2.1 Previous work
Lentz et al. (2015a) mapped coastal response predictions – the probability of dynamic response or DP – using a Bayesian network (BN) probabilistic modeling approach (Table 1). We define DP as the likelihood of land cover type to retain its existing state or transition to a new non-submerged state under the given SLR projection. By this definition, DP is a binary outcome in that if the coast does not respond dynamically to SLR, it will inundate, and therefore DP equals one minus the probability of inundation. A DP value of 0.5 indicated the highest uncertainty in that either dynamic response or inundation had an equally likely probability of occurrence (Lentz et al., 2016).
The study area was a 38 000 km2 region from Maine to Virginia, USA, bounded by the 10 m elevation contour inland to −10 m offshore. The BN (Fig. S1 in the Supplement) produced two probabilistic outcomes at a 30×30 m resolution for future SLR scenarios in the 2020s, 2030s, 2050s, and 2080s: (1) adjusted land elevation (AE) relative to the projected sea level and (2) dynamic response or DP. As described in Lentz et al. (2015a), the SLR scenarios were comprised of three components: ocean dynamics (generated from 24 Coupled Model Intercomparison Project Phase 5 (CMIP5) models; Taylor et al., 2012), ice melt (as estimated by Bamber and Aspinall, 2013, for the two Antarctic ice sheets and based on Marzion et al., 2012, and Radic et al., 2013, for glaciers and ice caps), and global land water storage (based on Church et al., 2013). Percentiles of these three components were estimated and then aggregated to provide an SLR scenario and corresponding uncertainty. The projected SLR scenario ranges for each decade used in our model are shown in Fig. S1 as follows: 2020s (0 to 0.25 m); 2030s (0.25 to 0.5 m); 2050s (0.5 to 0.75 m); and 2080s (0.75 to 2 m).
AE predictions were generated through implementation of a deterministic equation (see Fig. S1). First, SLR scenarios were combined with vertical land movement rates due to subsidence and other non-tectonic effects (using rates derived from a combination of GPS CORS stations in Sella et al., 2007, and long-term tide gauge data in Zervas et al., 2013) to make projections relative (local). Projected relative SLR values were then subtracted from elevation data binned in ranges (as shown in Fig. S1), which were comprised of a combination of high-resolution elevation data from the National Elevation Dataset (NED; Gesch, 2007) supplemented where necessary with coarser-resolution bathymetry from the National Oceanic and Atmospheric Administration National Geophysical Data Center's Coastal Relief Model (National Oceanic and Atmospheric Administration, 2014) to predict adjusted land elevation (AE) ranges relative to the projected sea level. Before model integration, high-resolution elevation data were converted to mean high water from the North American Vertical Datum 1988 using VDatum conversion grids (National Ocean Service, 2013).
Dynamic response probabilities (DP) were estimated by coupling the predicted AE ranges with expert knowledge on the response of generalized land cover types (six categories that respond distinctly to SLR ecologically or morphologically – subaqueous, marsh, beach, rocky, forest, and developed – as described in Lentz et al. (2015a) and shown in Table S1 in the Supplement). Although the resulting predictions provided a robust accounting of uncertainty from some of the data inputs and knowledge of physical landscape change processes, the relative influence of these uncertainties on the predictions has not been explored explicitly.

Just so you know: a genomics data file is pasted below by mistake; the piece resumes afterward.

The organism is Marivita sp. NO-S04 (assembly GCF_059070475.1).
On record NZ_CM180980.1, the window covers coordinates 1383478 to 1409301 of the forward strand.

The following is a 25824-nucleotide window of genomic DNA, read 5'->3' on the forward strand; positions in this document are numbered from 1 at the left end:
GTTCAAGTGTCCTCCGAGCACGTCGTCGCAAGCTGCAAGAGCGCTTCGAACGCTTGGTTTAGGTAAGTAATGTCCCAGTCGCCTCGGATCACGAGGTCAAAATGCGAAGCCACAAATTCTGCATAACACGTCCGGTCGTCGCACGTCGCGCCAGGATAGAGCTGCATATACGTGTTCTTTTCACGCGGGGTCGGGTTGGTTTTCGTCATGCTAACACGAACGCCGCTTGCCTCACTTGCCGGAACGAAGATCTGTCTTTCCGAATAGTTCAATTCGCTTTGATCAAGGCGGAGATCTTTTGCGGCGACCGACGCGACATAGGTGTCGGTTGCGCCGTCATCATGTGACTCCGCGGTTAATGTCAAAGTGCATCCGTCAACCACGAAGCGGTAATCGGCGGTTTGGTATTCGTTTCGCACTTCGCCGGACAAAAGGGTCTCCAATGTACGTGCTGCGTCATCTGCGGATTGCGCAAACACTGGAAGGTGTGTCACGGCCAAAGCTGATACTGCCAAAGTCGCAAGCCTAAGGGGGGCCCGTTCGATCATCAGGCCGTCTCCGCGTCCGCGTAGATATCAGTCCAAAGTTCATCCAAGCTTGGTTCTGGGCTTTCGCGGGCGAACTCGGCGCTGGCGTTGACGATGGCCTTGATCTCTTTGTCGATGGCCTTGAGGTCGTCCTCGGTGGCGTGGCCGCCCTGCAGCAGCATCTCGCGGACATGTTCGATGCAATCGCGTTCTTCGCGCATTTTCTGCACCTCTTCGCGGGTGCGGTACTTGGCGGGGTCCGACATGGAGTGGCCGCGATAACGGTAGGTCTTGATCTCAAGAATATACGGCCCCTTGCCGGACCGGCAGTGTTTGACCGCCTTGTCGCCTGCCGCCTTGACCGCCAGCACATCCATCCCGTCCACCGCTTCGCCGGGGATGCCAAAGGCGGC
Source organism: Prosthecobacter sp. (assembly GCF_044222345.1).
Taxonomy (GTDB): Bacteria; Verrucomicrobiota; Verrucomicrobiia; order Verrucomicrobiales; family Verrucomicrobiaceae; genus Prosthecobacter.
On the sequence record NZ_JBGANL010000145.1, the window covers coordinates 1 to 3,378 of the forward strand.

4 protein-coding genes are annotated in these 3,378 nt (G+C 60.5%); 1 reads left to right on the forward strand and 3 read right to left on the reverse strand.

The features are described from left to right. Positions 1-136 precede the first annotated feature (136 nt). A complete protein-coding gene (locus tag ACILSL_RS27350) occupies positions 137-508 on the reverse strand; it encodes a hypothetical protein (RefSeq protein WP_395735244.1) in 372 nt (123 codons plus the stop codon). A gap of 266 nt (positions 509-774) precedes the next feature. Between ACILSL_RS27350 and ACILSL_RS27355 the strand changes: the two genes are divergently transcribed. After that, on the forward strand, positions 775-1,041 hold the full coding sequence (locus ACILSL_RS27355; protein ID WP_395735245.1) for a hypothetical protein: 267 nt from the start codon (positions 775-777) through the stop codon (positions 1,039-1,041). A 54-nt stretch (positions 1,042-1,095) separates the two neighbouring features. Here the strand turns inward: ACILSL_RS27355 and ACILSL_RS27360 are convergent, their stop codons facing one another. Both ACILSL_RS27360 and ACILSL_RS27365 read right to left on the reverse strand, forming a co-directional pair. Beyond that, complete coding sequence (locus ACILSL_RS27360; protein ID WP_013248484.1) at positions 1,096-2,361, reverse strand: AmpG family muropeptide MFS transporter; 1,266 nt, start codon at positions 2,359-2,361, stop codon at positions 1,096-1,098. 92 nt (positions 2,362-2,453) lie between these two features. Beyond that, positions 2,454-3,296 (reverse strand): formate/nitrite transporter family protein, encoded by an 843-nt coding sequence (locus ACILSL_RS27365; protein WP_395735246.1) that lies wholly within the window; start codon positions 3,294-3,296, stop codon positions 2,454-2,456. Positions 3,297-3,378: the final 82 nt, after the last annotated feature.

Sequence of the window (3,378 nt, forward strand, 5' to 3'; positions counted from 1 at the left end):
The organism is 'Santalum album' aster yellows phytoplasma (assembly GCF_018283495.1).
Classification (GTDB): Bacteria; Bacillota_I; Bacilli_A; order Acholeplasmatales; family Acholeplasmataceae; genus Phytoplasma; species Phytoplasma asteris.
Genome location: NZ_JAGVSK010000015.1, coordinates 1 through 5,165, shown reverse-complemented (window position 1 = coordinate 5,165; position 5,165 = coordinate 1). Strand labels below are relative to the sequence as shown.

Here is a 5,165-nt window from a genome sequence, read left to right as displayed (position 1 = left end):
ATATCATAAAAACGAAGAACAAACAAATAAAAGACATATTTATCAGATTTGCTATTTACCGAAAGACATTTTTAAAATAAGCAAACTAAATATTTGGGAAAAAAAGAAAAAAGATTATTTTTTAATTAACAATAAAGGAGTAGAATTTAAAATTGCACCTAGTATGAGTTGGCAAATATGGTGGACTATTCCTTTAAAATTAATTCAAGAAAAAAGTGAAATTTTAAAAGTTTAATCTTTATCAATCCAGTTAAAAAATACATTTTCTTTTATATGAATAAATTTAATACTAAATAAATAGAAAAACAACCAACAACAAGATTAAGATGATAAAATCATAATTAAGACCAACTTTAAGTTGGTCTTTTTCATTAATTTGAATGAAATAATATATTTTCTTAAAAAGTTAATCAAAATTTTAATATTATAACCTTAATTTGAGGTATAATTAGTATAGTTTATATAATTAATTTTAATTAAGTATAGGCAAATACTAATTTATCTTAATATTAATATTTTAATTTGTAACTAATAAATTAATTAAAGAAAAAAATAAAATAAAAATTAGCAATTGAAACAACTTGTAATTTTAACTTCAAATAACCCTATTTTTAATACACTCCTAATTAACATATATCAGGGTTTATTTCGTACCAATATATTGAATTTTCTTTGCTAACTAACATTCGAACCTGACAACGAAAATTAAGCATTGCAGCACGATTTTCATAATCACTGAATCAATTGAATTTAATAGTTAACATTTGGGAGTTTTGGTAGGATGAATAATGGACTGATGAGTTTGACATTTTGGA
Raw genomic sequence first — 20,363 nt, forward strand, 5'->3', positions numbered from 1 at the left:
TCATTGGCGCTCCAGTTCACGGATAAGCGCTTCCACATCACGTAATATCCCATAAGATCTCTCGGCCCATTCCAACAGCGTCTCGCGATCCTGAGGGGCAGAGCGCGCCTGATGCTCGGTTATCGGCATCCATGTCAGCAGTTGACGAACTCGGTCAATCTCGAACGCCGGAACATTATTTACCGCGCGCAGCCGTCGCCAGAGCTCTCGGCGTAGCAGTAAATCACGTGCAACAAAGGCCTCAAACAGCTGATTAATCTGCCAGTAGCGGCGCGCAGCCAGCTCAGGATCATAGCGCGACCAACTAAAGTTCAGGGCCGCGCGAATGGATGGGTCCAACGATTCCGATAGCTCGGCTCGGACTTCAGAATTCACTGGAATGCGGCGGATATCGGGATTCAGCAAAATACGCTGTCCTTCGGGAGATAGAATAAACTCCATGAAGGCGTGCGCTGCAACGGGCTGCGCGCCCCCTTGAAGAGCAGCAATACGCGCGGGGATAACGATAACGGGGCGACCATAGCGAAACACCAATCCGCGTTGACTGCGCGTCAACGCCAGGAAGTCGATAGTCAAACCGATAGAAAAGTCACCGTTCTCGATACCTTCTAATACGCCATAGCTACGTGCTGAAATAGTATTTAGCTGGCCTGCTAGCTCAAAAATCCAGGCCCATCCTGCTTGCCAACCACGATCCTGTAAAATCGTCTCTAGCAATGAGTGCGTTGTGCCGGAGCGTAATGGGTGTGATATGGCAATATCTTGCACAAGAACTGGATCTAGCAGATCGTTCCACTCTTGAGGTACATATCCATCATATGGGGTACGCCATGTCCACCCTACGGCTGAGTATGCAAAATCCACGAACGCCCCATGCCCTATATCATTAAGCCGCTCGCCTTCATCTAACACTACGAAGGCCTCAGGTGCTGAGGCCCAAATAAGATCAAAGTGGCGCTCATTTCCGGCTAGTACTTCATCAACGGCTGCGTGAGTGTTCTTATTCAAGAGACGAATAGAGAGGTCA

2.2 Sensitivity and skill assessment
We assessed the role of potential error in elevation (E) and land cover (LC) datasets on predicted outcomes. Beaches and estuarine wetlands exist near sea level; likewise, forests require elevations that provide adequate vadose zone thickness. While this correlation between E and LC allows one to be probabilistically predicted from the other, doing so also results in error correlation. Model elevation data came from the National Elevation Dataset (1∕9 or 1∕3 arcsec; U.S. Geological Survey, 2015) and Coastal Relief Model (as described in Lentz et al., 2015a). The expected errors in E from these data were included in previous predictions (Lentz et al., 2016), but their effect on predictions was not specifically addressed. Furthermore, the LC values (from McGarrigal et al., 2017) were not treated as uncertain, which was inconsistent with the treatment of all the other relationships in the Lentz et al. (2016) analysis. Better understanding of E and LC error helps to constrain it and identify where better data may improve predictions. Conversely, knowing where data have lower error helps to identify where process uncertainty is highest, which can help prioritize future research efforts.
We expanded our testing to determine (1) how our LC dataset compares with other LC data and previous error quantification results, (2) how E uncertainty is refined by LC information, and (3) where error in LC and E datasets is most likely to affect our predictions. As described in Lentz et al. (2016), inference training (Bayes' rule) was applied in the model to capture the correlation between E and LC in the form
where we evaluate the i outcome in the first term on the right as the probabilistic relationship conditioned on inputs from the j spatial location. Using this relationship, LC, entered with total certainty (such that P(LCj) is 1.0 if LCj corresponds to the land cover data at a particular location or P(LCj)=0.0 if it does not), updates the prior E, entered with known uncertainty, based on the values of the digital elevation model over the entire modeling domain. Similarly, E data are used to establish conditional probabilities of LC. By assessing potential E and LC error using a BN that implements Eq. (1) (Fig. S1), we can evaluate model skill in reducing error.
2.2.1 Land cover data comparison
2.2.2 Model skill